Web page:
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little math problem October 2018
10-22-2018, 06:05 PM
Post: #21
RE: little math problem October 2018
Both rovers start digging vertically downwards until they reach the centre of the planet. Smile

— Ian Abbott
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10-22-2018, 06:17 PM
Post: #22
RE: little math problem October 2018
(10-20-2018 08:05 PM)Thomas Okken Wrote:  I'm sure this isn't optimal, but just to get started:

The greatest distance at which the rovers can see each other is D. The radius of the planet is R. The rovers can travel at a maximum speed V.

Assumptions: the planet is a perfect sphere, no water, no hills. Visibility is the same everywhere.

One rover stays put, the other starts searching. It searches in an expanding spiral, where each circuit is 2 * D from the last. I'm ignoring the details of the shape of that spiral near its ends.

The rover covers an area of 2 * D * V per unit of time. The area of the planet is 4 * pi * R^2, so it takes a time (4 * pi * R^2) / (2 * D * V) to search the entire planet, and the expected search time is half that.

what if both rovers started in a spiral? I'd think they would meet sooner depending on the speed and increasing radius of the spiral.

Though how would the rovers know they are making a spiral and not just going in a circle or random directions.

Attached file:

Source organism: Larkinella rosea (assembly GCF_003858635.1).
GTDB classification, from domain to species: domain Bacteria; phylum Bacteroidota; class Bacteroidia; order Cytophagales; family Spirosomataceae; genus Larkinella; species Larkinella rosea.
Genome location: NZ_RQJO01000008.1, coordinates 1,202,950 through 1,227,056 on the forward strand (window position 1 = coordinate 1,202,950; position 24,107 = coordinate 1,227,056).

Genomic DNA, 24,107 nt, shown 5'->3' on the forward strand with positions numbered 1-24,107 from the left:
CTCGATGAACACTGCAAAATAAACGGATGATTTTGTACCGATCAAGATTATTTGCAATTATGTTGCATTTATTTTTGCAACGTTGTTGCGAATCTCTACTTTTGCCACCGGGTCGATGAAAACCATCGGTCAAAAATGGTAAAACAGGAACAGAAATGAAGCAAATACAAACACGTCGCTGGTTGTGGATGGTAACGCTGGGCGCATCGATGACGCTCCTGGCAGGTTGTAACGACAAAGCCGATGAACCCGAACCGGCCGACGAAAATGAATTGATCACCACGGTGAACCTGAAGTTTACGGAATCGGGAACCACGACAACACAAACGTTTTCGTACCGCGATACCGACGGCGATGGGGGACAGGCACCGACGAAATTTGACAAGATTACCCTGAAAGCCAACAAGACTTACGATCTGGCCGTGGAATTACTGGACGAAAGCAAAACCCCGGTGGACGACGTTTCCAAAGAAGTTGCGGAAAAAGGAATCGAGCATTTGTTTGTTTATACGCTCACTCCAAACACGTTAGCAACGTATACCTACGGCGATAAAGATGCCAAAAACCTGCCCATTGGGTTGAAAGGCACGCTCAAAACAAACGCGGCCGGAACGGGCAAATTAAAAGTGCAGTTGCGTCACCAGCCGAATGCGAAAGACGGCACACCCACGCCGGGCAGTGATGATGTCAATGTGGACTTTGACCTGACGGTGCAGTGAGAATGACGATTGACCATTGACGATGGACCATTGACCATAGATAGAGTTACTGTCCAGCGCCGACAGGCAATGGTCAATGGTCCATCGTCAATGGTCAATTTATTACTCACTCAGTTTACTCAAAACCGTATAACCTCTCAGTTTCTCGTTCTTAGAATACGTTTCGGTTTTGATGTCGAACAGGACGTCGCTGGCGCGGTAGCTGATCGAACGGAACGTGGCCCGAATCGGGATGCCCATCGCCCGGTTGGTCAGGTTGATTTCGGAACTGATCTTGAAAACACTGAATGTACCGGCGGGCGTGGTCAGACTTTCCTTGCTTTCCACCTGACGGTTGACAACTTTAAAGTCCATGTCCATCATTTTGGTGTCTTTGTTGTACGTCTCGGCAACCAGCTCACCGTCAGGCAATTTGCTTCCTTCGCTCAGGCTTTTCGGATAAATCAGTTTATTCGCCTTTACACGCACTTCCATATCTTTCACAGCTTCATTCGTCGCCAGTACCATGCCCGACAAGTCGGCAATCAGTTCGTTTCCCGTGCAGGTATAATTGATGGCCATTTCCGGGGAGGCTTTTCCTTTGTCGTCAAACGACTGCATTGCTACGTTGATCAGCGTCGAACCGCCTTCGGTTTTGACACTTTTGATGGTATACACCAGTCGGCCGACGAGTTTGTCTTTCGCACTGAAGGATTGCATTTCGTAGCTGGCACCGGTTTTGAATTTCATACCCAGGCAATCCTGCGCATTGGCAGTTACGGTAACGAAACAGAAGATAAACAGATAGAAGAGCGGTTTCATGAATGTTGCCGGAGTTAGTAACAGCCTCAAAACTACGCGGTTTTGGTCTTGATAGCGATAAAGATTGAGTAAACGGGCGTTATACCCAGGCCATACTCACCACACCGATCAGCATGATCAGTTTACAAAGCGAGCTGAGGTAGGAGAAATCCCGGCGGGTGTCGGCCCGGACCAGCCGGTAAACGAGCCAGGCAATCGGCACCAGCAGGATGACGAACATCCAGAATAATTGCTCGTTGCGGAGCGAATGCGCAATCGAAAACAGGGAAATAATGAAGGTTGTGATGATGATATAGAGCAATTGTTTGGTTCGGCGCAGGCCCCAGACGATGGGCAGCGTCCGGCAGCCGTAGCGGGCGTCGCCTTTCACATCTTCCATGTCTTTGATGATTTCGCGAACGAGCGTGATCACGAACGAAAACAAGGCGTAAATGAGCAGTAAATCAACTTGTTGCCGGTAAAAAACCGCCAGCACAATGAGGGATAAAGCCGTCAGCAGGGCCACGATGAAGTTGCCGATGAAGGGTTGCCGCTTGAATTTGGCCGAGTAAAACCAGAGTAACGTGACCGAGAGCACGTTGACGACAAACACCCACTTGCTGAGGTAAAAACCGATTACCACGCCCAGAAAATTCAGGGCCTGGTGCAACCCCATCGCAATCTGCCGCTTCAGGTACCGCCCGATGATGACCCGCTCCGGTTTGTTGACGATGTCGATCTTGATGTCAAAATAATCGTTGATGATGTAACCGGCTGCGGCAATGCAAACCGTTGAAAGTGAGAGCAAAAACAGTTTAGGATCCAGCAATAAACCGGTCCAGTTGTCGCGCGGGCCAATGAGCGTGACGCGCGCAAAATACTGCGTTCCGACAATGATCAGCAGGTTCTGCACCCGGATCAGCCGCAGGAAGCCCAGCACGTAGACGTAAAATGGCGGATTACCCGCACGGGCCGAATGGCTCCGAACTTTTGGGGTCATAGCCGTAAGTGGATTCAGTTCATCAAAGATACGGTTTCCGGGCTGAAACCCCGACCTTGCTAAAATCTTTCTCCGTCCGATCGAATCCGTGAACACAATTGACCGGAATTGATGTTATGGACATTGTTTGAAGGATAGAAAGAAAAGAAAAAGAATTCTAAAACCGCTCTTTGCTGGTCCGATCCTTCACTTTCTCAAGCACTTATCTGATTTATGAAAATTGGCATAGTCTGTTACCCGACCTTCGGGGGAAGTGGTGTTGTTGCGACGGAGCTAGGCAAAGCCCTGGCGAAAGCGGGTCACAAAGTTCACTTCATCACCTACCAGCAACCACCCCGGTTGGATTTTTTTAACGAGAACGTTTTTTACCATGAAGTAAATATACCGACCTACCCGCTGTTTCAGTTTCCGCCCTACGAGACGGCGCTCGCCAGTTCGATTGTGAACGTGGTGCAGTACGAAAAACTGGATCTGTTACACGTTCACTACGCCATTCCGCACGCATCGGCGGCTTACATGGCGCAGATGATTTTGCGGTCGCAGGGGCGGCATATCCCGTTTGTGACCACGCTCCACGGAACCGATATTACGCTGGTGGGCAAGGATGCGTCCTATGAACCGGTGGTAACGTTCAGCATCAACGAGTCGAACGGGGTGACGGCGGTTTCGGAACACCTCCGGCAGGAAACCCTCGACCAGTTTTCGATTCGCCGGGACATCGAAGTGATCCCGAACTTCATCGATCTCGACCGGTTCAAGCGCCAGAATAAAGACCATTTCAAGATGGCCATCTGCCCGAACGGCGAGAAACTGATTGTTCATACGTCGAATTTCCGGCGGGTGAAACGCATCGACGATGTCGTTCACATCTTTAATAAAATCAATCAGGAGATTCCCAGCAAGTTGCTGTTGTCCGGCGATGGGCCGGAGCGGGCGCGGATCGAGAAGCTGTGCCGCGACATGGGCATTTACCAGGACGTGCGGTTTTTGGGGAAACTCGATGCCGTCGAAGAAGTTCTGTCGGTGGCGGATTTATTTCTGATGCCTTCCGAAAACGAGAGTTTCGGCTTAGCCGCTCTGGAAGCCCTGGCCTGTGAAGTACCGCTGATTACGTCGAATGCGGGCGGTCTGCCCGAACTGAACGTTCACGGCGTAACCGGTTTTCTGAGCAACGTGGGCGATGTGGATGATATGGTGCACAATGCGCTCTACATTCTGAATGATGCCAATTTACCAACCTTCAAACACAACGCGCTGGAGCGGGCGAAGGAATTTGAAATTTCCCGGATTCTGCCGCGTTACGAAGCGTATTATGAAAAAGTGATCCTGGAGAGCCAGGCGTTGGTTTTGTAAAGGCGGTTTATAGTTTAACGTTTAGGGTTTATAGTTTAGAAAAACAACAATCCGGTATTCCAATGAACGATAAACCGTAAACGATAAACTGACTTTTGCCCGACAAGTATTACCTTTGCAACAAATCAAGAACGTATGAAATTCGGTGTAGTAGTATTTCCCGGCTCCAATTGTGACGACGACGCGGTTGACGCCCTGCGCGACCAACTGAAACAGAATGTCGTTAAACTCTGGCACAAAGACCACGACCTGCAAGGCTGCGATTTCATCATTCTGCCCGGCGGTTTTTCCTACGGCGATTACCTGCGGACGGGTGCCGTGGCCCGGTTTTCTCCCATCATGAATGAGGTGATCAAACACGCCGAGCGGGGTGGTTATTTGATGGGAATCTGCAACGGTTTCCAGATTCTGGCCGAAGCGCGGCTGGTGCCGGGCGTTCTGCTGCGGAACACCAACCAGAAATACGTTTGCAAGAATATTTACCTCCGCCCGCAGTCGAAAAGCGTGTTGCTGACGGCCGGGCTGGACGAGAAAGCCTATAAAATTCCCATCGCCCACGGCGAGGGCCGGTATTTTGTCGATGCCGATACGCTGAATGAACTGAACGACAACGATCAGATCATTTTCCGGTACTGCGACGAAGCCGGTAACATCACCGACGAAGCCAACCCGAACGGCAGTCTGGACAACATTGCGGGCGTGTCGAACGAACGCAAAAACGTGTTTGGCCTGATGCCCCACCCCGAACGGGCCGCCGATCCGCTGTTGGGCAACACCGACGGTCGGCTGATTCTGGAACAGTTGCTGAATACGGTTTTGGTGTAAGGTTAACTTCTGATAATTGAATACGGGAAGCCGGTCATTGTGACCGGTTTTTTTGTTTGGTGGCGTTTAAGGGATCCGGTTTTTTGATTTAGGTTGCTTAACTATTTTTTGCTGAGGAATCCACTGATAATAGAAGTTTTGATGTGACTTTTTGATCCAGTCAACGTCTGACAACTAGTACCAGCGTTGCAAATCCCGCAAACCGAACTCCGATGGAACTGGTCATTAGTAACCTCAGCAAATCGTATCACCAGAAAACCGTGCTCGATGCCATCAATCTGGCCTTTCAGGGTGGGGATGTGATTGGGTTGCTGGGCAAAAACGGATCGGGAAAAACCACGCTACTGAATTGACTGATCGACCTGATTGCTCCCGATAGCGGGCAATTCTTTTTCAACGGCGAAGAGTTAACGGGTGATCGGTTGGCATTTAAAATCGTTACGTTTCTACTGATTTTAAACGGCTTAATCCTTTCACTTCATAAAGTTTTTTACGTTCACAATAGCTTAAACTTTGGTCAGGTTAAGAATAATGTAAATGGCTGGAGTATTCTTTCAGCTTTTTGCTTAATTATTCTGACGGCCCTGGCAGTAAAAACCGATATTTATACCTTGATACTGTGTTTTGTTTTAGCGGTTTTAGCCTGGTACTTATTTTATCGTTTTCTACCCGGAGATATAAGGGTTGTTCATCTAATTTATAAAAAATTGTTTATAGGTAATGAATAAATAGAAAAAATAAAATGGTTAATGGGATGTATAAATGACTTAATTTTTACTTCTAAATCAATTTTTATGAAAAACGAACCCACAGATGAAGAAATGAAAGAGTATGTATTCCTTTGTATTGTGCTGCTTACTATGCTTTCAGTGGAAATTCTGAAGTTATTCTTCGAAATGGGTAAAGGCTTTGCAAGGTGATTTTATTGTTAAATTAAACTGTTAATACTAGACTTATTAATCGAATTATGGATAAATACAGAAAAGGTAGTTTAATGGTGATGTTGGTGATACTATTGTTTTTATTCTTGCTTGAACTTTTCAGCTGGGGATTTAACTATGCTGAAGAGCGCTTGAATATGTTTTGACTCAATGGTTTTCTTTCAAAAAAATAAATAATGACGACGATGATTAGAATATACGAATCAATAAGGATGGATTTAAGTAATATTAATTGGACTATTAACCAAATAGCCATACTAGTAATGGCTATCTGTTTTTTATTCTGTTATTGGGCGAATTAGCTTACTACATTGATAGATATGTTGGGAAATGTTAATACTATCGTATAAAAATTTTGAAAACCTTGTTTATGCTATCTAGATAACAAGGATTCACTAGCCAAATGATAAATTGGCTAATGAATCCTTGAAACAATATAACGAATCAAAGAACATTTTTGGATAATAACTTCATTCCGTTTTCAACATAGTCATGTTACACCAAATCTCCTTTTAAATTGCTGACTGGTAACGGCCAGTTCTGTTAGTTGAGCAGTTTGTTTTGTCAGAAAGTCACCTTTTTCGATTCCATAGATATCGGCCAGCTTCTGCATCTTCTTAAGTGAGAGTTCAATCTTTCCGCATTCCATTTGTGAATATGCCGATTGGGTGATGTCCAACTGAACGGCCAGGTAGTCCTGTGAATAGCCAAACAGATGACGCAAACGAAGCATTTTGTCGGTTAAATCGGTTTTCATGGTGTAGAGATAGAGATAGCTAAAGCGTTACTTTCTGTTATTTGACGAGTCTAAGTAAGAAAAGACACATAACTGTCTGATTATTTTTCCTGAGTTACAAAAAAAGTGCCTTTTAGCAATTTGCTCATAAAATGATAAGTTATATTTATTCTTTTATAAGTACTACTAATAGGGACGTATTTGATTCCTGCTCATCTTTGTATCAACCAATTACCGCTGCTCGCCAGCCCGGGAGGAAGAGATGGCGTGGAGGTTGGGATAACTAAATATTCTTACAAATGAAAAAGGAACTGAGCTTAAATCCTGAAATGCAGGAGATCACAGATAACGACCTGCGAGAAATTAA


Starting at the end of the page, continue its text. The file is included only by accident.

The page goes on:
Seems like for any given planet we want to explore via rovers we should figure out the min number of gps satellites to deploy.
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10-22-2018, 06:33 PM (This post was last modified: 10-22-2018 06:34 PM by Zaphod.)
Post: #23
RE: little math problem October 2018
Quote:Though how would the rovers know they are making a spiral and not just going in a circle or random directions.

Extremely sensitive lateral acceleration sensors would tell you if you were spirialing in or out, or simply circling.
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10-22-2018, 06:40 PM
Post: #24
RE: little math problem October 2018
Instead of finding each other, program one to to hide, the other to chase.

The chaser will visit an area, and place a flag to highest terrain.